Now, what of this ‘open source’ paradigm? How does it relate to the issue at hand?
Ahhh, here is where it gets interesting. In the world of technology and software engineering there has been a decade-long battle waging. This battle has been between large (and small) companies that operate using two opposing revenue/business models. On one side you have a group, most effectively represented by Microsoft and IBM, that I will call the ‘proprietary’ model users. On the other side you have a group, most effectively represented by Sun Microsystems and Google, that I will call the ‘open source’ model users. [OK, OK, look at the Google developer release of the Wave beta to see the open source approach.]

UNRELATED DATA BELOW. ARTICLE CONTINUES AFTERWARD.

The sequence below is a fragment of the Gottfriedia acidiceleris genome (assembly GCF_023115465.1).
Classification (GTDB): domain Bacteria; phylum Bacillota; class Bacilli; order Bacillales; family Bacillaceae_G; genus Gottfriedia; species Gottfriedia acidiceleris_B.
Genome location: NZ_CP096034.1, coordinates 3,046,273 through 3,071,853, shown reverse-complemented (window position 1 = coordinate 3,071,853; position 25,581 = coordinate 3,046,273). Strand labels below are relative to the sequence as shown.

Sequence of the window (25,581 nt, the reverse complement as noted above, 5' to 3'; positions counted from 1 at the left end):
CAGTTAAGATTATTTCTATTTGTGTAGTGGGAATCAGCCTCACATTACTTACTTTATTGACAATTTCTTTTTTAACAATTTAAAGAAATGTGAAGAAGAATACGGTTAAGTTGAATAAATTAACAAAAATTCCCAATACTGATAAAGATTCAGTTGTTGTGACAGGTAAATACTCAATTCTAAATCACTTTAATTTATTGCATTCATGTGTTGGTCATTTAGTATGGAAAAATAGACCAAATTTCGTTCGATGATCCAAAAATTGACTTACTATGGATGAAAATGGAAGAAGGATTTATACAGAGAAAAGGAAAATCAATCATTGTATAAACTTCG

Companies using the proprietary model have, for years, used a black box approach to developing and releasing software and proprietary hardware systems. Their revenue model was based on the assumption that if they sold a certain number of units at a certain price, they would be able to make money and grow profitable. OK, so far, so good. I think most computer users understand this concept. The down side to this is that there are only a limited number of people that can get access to the ‘code’ and therefore write new and exciting software that extends the capabilities of the original code. Therefore the use of a proprietary model is not as ‘extensible’ as the use of an open source model.